If your child is in grades 4-12, you will receive an emailed copy of your student’s FitnessGram results and general information explaining the results. WDMCS believes that by providing you and your child this health-related information, you can guide and support your child in leading a healthy lifestyle.
All students enrolled in physical education (grades 4-12) will participate. For your child’s safety, it is important for him/her to wear athletic shoes and socks.
If you have any questions, feel free to contact your child’s Physical Education teacher. You may also wish to visit the program’s website, www.pyfp.org, for more details.
WDMCS está participando en el Programa Presidencial de Acondicionamiento Físico para Jóvenes – Prueba PACER
Como parte del programa de educación física en los grados 4-12, las Escuelas de la Comunidad de West Des Moines (WDMCS) están participando en el Programa Presidencial de Acondicionamiento Físico para Jóvenes – el programa nacional de educación y evaluación sobre el buen estado físico. Por medio de la participación en este programa, nos esforzamos para capacitar a los estudiantes para que estén en buena forma y sean activos todas sus vidas.
Como resultado de nuestra participación en el programa, los estudiantes participarán en la evaluación de la condición física relacionada con la salud FitnessGram®. Esta evaluación, diseñada para estudiantes en los grados 4-12, mide la capacidad aeróbica, la fuerza y resistencia muscular, y la flexibilidad.
La evaluación de la condición física relacionada con la salud FitnessGram® fue elegido como la evaluación del Programa Presidencial de Acondicionamiento Físico para Jóvenes porque:
- les permite a los estudiantes comparar sus puntajes con estándares que han sido identificados para una buena salud. Esto evita que los estudiantes sean comparados con otros estudiantes que participan en la evaluación.
- evalúa el nivel de condición física actual de los estudiantes y promueve el establecimiento de metas individuales, permitiéndoles a los estudiantes hacerse cargo de su propia salud.
- no evalúa destreza ni habilidad atlética. Los estudiantes que son regularmente activos físicamente (por lo menos 60 minutos al día) deben poder alcanzar sus objetivos de salud física.
Los estudiantes en los grados de 4 a 6 serán evaluados en el PACER (evaluación de capacidad aeróbica). Los estudiantes en los grados de 7 a 12 serán evaluados en el PACER, flexiones, abdominales y sentarse y alcanzar.
Por medio de nuestra participación en el Programa Presidencial de Acondicionamiento Físico para Jóvenes, su hijo(a) aprenderá cómo establecer metas, interpretar los resultados de las evaluaciones de acondicionamiento físico y aprender qué puede hacer para mejorar su bienestar físico.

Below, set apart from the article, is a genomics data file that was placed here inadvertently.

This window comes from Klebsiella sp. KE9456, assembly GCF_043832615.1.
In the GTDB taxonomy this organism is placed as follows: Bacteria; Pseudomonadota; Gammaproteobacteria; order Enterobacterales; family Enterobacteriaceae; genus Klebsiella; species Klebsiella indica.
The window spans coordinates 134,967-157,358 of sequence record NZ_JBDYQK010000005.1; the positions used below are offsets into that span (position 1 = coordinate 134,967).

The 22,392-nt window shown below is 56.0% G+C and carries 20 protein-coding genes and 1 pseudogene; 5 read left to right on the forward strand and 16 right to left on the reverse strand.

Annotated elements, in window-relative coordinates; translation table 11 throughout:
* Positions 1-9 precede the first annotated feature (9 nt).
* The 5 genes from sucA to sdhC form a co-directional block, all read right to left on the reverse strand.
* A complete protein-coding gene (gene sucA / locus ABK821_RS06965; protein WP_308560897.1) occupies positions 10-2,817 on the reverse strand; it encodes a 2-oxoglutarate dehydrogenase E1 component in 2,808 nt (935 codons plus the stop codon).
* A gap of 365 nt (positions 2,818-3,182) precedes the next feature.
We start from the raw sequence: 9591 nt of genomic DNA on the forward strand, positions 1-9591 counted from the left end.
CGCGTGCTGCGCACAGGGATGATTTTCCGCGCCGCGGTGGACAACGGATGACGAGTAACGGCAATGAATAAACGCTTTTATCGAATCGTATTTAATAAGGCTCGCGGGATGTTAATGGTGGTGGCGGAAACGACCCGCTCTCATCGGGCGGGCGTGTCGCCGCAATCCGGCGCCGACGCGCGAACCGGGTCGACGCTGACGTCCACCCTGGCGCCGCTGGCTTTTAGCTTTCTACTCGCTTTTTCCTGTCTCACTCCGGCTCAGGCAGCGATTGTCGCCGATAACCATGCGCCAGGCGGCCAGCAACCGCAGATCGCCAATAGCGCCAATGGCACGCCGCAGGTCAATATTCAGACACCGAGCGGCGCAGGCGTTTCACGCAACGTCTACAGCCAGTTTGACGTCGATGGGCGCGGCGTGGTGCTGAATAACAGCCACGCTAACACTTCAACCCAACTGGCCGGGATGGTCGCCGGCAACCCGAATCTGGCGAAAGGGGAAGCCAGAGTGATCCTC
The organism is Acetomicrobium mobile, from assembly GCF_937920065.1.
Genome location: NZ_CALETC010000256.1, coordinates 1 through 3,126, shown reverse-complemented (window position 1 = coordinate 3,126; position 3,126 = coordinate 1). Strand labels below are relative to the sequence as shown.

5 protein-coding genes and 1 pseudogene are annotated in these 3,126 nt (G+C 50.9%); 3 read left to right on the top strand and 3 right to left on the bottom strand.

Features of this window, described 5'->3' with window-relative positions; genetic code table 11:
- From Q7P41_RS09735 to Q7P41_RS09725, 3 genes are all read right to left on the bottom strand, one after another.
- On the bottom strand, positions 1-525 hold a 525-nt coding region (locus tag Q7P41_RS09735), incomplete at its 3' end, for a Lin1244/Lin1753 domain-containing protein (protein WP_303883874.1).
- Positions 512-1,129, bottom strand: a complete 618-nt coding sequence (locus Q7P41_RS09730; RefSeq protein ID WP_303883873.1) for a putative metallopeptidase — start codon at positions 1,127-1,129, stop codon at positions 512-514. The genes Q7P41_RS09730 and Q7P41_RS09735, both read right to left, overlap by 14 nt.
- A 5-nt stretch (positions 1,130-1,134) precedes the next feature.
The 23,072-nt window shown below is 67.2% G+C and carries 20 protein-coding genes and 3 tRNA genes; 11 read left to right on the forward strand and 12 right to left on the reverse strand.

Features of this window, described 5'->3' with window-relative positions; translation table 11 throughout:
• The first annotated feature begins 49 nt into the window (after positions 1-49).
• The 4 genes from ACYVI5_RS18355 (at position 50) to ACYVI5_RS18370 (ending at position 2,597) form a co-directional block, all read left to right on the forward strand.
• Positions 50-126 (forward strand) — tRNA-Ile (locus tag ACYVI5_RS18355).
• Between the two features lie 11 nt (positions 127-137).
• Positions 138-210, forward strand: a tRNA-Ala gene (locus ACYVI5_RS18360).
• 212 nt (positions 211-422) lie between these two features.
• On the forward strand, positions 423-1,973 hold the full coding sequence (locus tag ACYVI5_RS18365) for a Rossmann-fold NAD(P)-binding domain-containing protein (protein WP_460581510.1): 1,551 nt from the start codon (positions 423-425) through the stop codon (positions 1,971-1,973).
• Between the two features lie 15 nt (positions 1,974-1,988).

Si su hijo(a) está en los grados 4-12, usted recibirá una copia por correo electrónico de los resultados de FitnessGram de él/ella e información general que explica los resultados. WDMCS cree que al proporcionarle a usted y a su hijo(a) esta información relacionada con la salud, usted puede guiar y ayudar a su hijo(a) a llevar un estilo de vida saludable.
Todos los estudiantes matriculados en educación física (grados 4-12) participarán. Para la seguridad de su hijo(a), es importante que él/ella use calzado deportivo y calcetines.
Si tiene alguna pregunta, siéntase en libertad de comunicarse con el/la maestro(a) de educación física de su hijo(a). También puede visitar el sitio web del programa, www.pyfp.org, para obtener más detalles.
- October 29, 2018
The West Des Moines Community Schools is getting ready for winter weather and will be testing the notification system at 8 p.m. on Thursday, Nov. 1. This system helps keep students and staff safe by providing notifications of inclement weather or emergency situation school closings.
The call will come from 515-633-5599 and is ONLY A TEST.
To make sure you receive the call:
- Have an Infinite Campus account. If you don’t have an account, call your school office.
- Once you have an Infinite Campus account, you may enter your preferred phone number in “Contact Preferences.”
Have questions or need assistance?
- Your school office can answer your questions or update your information.
- If you have an Infinite Campus account, you can also use these instructions to change your information in Infinite Campus.
To make sure you receive the call:
- Log in to your Infinite Campus account. If you have a district email account, then you have an Infinite Campus account.
- Enter your preferred number into Infinite Campus and review your Messenger Preferences.
If you are unsure about either of the above steps, follow these instructions.
- October 25, 2018
Fifth-grade native Spanish speakers from all WDMCS elementaries got to practice and develop their Spanish language skills during the annual Competencia de Hispanos.
- October 18, 2018